China on Monday announced plans to reduce the number of abortions performed in the country, prompting concerns from some women over the prospect of reduced access to the procedure.

Health authorities in Beijing mentioned a goal to decrease “nonmedical abortions” in a sprawling policy document on women’s health. They have yet to explain if they plan to reduce abortions just by increasing the use of contraception, or if they will restrict access to the procedure.

The new measures arrive as China is seeking to revive its birthrate, which fell last year to its lowest point since 1961. In May, Beijing announced all married couples may have three children, up from the previous limit of two.

For years, abortion was not only widely available in China, but regularly forced onto women who became pregnant multiple times in violation of the long-standing one-child policy. Many women in traditional families also chose to abort female fetuses to save their one-child quota to have a son.

In 2015, with the national birthrate plummeting, China lifted the one-child policy. Since then, officials have increasingly tightened regulation of abortion, in conjunction with a broad push to encourage larger families.

In July, Yang Wenzhuang, director of the population and family department of China’s National Health Commission, said at a news conference that the number of abortions must be reduced from the current level of around 9 million a year.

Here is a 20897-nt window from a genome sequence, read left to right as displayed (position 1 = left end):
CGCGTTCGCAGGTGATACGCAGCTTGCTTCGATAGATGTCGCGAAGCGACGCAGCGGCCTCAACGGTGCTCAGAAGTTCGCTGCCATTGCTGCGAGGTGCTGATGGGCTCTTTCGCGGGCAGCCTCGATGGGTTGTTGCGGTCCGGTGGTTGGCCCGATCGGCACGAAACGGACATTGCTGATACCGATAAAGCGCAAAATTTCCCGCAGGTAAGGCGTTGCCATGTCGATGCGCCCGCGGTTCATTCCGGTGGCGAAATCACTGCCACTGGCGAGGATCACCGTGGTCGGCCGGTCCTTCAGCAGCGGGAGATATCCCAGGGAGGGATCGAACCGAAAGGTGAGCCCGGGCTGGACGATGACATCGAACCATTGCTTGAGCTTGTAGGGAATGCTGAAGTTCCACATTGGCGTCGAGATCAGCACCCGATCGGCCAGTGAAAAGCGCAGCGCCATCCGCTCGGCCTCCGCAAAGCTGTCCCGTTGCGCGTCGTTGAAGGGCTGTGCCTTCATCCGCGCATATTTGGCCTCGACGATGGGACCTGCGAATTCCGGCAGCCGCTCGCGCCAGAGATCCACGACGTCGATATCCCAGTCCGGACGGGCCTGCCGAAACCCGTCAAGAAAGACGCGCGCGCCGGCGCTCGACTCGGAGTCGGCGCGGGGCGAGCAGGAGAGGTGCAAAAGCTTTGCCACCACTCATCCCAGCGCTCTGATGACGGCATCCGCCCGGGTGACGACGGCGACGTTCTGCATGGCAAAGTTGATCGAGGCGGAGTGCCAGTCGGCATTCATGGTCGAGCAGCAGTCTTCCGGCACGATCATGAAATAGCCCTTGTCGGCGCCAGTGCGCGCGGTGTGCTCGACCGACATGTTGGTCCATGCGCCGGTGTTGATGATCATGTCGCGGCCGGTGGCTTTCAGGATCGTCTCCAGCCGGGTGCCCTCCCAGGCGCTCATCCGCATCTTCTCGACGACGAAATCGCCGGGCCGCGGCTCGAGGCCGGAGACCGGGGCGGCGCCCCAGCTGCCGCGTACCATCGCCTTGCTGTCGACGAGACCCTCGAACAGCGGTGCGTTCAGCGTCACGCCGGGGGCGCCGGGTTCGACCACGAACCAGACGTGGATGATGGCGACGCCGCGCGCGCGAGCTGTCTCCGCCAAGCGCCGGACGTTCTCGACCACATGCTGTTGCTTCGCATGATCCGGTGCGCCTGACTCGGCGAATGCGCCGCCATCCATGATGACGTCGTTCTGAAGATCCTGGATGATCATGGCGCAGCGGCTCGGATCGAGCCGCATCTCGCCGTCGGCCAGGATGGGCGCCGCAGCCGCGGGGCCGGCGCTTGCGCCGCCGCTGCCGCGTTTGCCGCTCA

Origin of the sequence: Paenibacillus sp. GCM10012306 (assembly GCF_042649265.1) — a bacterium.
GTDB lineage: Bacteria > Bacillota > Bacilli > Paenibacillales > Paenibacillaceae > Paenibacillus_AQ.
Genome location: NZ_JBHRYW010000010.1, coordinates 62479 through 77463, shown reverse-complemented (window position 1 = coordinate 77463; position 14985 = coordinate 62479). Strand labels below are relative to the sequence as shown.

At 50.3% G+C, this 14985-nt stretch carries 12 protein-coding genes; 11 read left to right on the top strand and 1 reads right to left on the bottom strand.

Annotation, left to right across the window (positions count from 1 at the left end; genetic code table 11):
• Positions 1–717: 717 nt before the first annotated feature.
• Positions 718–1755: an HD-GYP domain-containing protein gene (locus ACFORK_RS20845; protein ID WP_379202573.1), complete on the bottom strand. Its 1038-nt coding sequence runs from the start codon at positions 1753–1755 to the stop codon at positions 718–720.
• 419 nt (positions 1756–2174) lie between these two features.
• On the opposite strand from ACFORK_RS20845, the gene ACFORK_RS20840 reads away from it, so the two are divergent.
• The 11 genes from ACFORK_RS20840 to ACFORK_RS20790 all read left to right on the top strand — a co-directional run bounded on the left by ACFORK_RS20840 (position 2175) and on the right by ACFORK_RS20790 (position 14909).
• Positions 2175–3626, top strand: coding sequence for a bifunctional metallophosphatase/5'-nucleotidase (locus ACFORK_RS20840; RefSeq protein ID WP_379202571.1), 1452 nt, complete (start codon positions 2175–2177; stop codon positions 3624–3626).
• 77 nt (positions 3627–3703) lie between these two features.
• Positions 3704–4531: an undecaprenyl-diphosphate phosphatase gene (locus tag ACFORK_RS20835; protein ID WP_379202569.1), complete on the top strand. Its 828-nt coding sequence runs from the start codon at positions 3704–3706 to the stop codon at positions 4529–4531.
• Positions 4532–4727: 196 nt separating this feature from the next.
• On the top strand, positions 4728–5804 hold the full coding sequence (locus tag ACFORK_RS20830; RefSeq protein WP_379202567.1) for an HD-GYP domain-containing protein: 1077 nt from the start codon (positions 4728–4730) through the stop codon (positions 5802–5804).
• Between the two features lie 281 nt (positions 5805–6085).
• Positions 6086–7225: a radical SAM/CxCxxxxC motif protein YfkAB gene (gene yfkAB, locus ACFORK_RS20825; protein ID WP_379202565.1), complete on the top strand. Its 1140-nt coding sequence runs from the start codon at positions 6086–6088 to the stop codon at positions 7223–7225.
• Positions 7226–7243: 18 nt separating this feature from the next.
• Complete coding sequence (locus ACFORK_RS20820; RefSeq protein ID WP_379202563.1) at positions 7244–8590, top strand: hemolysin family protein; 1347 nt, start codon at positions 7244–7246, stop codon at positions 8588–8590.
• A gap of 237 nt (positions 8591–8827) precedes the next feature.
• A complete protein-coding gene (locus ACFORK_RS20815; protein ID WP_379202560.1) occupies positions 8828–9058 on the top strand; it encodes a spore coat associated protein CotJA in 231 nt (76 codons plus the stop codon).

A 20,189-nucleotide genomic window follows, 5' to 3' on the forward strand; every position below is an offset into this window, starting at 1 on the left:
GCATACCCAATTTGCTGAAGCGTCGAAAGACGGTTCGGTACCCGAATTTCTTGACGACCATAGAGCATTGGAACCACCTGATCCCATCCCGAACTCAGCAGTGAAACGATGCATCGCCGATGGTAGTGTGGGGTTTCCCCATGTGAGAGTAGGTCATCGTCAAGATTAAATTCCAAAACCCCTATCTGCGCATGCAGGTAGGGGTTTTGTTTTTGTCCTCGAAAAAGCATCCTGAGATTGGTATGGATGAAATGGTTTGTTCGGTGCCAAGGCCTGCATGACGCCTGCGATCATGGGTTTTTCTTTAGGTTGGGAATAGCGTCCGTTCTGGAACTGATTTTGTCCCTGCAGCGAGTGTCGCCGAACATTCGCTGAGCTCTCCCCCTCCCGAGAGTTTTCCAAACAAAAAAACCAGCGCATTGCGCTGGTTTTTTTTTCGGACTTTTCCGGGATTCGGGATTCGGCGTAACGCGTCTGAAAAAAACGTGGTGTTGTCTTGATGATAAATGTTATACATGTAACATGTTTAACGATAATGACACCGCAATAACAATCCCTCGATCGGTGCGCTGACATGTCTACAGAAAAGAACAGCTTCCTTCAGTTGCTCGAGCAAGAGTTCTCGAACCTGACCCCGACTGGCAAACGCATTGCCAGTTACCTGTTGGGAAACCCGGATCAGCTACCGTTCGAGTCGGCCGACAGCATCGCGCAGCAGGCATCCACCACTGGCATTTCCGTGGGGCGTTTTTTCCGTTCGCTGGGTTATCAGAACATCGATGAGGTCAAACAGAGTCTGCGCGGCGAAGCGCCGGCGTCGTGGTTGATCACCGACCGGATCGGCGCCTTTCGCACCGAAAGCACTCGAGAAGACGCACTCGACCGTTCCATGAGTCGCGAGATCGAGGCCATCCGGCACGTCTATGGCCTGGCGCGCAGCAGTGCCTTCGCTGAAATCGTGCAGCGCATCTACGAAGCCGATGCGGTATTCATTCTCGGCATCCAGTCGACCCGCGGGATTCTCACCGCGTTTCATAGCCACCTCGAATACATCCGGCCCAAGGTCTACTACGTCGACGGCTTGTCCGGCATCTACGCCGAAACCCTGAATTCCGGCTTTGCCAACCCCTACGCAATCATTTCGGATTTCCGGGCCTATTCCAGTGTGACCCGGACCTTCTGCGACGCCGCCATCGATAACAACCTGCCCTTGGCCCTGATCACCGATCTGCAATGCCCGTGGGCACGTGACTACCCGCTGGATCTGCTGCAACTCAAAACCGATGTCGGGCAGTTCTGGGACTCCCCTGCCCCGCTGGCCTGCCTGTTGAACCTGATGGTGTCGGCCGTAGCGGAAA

“Although there has been a decline in the total number of women of childbearing age in our country, the number of abortions remains high,” Yang said.

China banned sex-selective abortions in 2016. It also tightened oversight of abortions in 2018, requiring women seeking the procedure to fill out a form outlining their future contraceptive and family-planning arrangements.

The new policy announced Monday prompted concern from some women on Chinese social networks, due to the lack of clarity over how the government plans to reduce the number of abortions.

“There are no details?” one Weibo user asked. “How will those who are pregnant from being raped be treated?”

Chinese authorities have found it challenging to prod couples to have more than one child, after decades of normalizing the one-child policy. Many young people in China now say they are unwilling to have more than one child because of the high costs and time commitment of raising children.

This spring, the results of China’s once-a-decade census were delayed by weeks, sparking speculation that China’s population may have already begun to shrink. Authorities later announced the population was still growing, although at the slowest rate since the 1950s.

Pei Lin Wu contributed to this report.